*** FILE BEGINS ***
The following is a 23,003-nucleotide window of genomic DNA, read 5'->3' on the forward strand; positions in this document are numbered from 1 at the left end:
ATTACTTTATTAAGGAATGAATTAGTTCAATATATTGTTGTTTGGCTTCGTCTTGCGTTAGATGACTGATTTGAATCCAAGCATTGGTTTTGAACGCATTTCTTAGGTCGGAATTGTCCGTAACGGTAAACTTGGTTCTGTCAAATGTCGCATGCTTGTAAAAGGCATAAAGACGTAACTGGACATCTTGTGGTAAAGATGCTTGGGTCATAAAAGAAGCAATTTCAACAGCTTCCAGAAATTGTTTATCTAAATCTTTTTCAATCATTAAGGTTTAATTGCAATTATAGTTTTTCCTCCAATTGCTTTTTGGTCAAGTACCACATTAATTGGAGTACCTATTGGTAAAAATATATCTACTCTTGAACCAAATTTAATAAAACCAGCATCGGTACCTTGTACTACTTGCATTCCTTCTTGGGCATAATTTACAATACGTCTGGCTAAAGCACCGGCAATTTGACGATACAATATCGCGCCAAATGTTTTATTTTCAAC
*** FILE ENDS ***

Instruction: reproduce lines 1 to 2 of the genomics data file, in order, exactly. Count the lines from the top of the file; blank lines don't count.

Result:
The following is a 23,003-nucleotide window of genomic DNA, read 5'->3' on the forward strand; positions in this document are numbered from 1 at the left end:
ATTACTTTATTAAGGAATGAATTAGTTCAATATATTGTTGTTTGGCTTCGTCTTGCGTTAGATGACTGATTTGAATCCAAGCATTGGTTTTGAACGCATTTCTTAGGTCGGAATTGTCCGTAACGGTAAACTTGGTTCTGTCAAATGTCGCATGCTTGTAAAAGGCATAAAGACGTAACTGGACATCTTGTGGTAAAGATGCTTGGGTCATAAAAGAAGCAATTTCAACAGCTTCCAGAAATTGTTTATCTAAATCTTTTTCAATCATTAAGGTTTAATTGCAATTATAGTTTTTCCTCCAATTGCTTTTTGGTCAAGTACCACATTAATTGGAGTACCTATTGGTAAAAATATATCTACTCTTGAACCAAATTTAATAAAACCAGCATCGGTACCTTGTACTACTTGCATTCCTTCTTGGGCATAATTTACAATACGTCTGGCTAAAGCACCGGCAATTTGACGATACAATATCGCGCCAAATGTTTTATTTTCAAC